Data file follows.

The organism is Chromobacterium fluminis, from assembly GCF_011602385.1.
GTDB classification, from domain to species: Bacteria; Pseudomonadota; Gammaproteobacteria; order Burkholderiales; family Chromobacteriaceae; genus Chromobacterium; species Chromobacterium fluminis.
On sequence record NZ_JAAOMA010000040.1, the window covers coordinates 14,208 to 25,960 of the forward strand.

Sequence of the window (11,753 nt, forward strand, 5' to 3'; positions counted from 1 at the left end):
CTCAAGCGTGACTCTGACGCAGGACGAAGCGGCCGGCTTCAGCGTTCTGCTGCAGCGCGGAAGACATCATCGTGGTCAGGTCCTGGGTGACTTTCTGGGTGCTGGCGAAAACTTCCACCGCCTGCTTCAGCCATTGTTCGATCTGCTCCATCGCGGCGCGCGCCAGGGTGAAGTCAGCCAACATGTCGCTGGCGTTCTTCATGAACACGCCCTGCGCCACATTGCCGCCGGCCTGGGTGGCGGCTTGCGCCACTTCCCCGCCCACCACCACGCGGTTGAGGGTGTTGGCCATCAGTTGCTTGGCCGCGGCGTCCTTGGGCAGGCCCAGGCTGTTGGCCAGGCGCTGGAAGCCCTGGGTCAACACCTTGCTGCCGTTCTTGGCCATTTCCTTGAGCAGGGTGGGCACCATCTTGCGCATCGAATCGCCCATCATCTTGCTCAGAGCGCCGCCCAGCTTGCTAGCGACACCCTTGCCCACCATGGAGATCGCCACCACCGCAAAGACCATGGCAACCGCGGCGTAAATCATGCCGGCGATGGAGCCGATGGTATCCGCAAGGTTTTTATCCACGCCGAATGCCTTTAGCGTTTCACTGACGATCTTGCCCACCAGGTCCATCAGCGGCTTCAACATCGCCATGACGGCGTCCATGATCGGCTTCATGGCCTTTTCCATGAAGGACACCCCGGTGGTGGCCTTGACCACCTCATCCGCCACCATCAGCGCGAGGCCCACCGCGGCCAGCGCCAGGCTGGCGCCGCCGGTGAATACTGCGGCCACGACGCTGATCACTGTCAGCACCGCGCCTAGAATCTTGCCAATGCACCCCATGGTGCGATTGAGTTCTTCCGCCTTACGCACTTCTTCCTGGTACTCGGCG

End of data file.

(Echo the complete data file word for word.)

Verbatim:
The organism is Chromobacterium fluminis, from assembly GCF_011602385.1.
GTDB classification, from domain to species: Bacteria; Pseudomonadota; Gammaproteobacteria; order Burkholderiales; family Chromobacteriaceae; genus Chromobacterium; species Chromobacterium fluminis.
On sequence record NZ_JAAOMA010000040.1, the window covers coordinates 14,208 to 25,960 of the forward strand.

Sequence of the window (11,753 nt, forward strand, 5' to 3'; positions counted from 1 at the left end):
CTCAAGCGTGACTCTGACGCAGGACGAAGCGGCCGGCTTCAGCGTTCTGCTGCAGCGCGGAAGACATCATCGTGGTCAGGTCCTGGGTGACTTTCTGGGTGCTGGCGAAAACTTCCACCGCCTGCTTCAGCCATTGTTCGATCTGCTCCATCGCGGCGCGCGCCAGGGTGAAGTCAGCCAACATGTCGCTGGCGTTCTTCATGAACACGCCCTGCGCCACATTGCCGCCGGCCTGGGTGGCGGCTTGCGCCACTTCCCCGCCCACCACCACGCGGTTGAGGGTGTTGGCCATCAGTTGCTTGGCCGCGGCGTCCTTGGGCAGGCCCAGGCTGTTGGCCAGGCGCTGGAAGCCCTGGGTCAACACCTTGCTGCCGTTCTTGGCCATTTCCTTGAGCAGGGTGGGCACCATCTTGCGCATCGAATCGCCCATCATCTTGCTCAGAGCGCCGCCCAGCTTGCTAGCGACACCCTTGCCCACCATGGAGATCGCCACCACCGCAAAGACCATGGCAACCGCGGCGTAAATCATGCCGGCGATGGAGCCGATGGTATCCGCAAGGTTTTTATCCACGCCGAATGCCTTTAGCGTTTCACTGACGATCTTGCCCACCAGGTCCATCAGCGGCTTCAACATCGCCATGACGGCGTCCATGATCGGCTTCATGGCCTTTTCCATGAAGGACACCCCGGTGGTGGCCTTGACCACCTCATCCGCCACCATCAGCGCGAGGCCCACCGCGGCCAGCGCCAGGCTGGCGCCGCCGGTGAATACTGCGGCCACGACGCTGATCACTGTCAGCACCGCGCCTAGAATCTTGCCAATGCACCCCATGGTGCGATTGAGTTCTTCCGCCTTACGCACTTCTTCCTGGTACTCGGCG